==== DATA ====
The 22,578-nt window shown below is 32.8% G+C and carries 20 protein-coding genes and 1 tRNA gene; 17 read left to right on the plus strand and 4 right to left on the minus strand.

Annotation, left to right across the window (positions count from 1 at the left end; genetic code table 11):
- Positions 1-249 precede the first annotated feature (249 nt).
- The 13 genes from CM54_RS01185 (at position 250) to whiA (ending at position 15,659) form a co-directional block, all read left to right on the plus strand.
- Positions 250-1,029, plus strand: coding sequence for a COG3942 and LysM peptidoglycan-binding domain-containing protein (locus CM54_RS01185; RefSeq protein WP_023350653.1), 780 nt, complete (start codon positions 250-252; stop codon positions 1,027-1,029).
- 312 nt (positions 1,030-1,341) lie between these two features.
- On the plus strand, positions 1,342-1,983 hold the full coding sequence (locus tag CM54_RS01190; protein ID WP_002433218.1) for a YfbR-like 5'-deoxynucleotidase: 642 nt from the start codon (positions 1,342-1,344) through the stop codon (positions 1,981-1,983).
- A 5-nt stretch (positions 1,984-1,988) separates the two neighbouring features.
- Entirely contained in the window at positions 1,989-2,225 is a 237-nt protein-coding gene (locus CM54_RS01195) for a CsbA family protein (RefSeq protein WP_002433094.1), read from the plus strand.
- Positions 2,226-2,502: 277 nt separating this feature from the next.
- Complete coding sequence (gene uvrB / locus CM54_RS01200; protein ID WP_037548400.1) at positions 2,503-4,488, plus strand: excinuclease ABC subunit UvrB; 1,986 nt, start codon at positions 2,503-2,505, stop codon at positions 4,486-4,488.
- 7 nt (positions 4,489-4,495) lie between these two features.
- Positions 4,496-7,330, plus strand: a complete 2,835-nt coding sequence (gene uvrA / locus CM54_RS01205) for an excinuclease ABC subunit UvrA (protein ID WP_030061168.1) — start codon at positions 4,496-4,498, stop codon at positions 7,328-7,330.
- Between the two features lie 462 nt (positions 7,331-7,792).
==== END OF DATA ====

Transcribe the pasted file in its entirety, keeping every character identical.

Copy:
The 22,578-nt window shown below is 32.8% G+C and carries 20 protein-coding genes and 1 tRNA gene; 17 read left to right on the plus strand and 4 right to left on the minus strand.

Annotation, left to right across the window (positions count from 1 at the left end; genetic code table 11):
- Positions 1-249 precede the first annotated feature (249 nt).
- The 13 genes from CM54_RS01185 (at position 250) to whiA (ending at position 15,659) form a co-directional block, all read left to right on the plus strand.
- Positions 250-1,029, plus strand: coding sequence for a COG3942 and LysM peptidoglycan-binding domain-containing protein (locus CM54_RS01185; RefSeq protein WP_023350653.1), 780 nt, complete (start codon positions 250-252; stop codon positions 1,027-1,029).
- 312 nt (positions 1,030-1,341) lie between these two features.
- On the plus strand, positions 1,342-1,983 hold the full coding sequence (locus tag CM54_RS01190; protein ID WP_002433218.1) for a YfbR-like 5'-deoxynucleotidase: 642 nt from the start codon (positions 1,342-1,344) through the stop codon (positions 1,981-1,983).
- A 5-nt stretch (positions 1,984-1,988) separates the two neighbouring features.
- Entirely contained in the window at positions 1,989-2,225 is a 237-nt protein-coding gene (locus CM54_RS01195) for a CsbA family protein (RefSeq protein WP_002433094.1), read from the plus strand.
- Positions 2,226-2,502: 277 nt separating this feature from the next.
- Complete coding sequence (gene uvrB / locus CM54_RS01200; protein ID WP_037548400.1) at positions 2,503-4,488, plus strand: excinuclease ABC subunit UvrB; 1,986 nt, start codon at positions 2,503-2,505, stop codon at positions 4,486-4,488.
- 7 nt (positions 4,489-4,495) lie between these two features.
- Positions 4,496-7,330, plus strand: a complete 2,835-nt coding sequence (gene uvrA / locus CM54_RS01205) for an excinuclease ABC subunit UvrA (protein ID WP_030061168.1) — start codon at positions 4,496-4,498, stop codon at positions 7,328-7,330.
- Between the two features lie 462 nt (positions 7,331-7,792).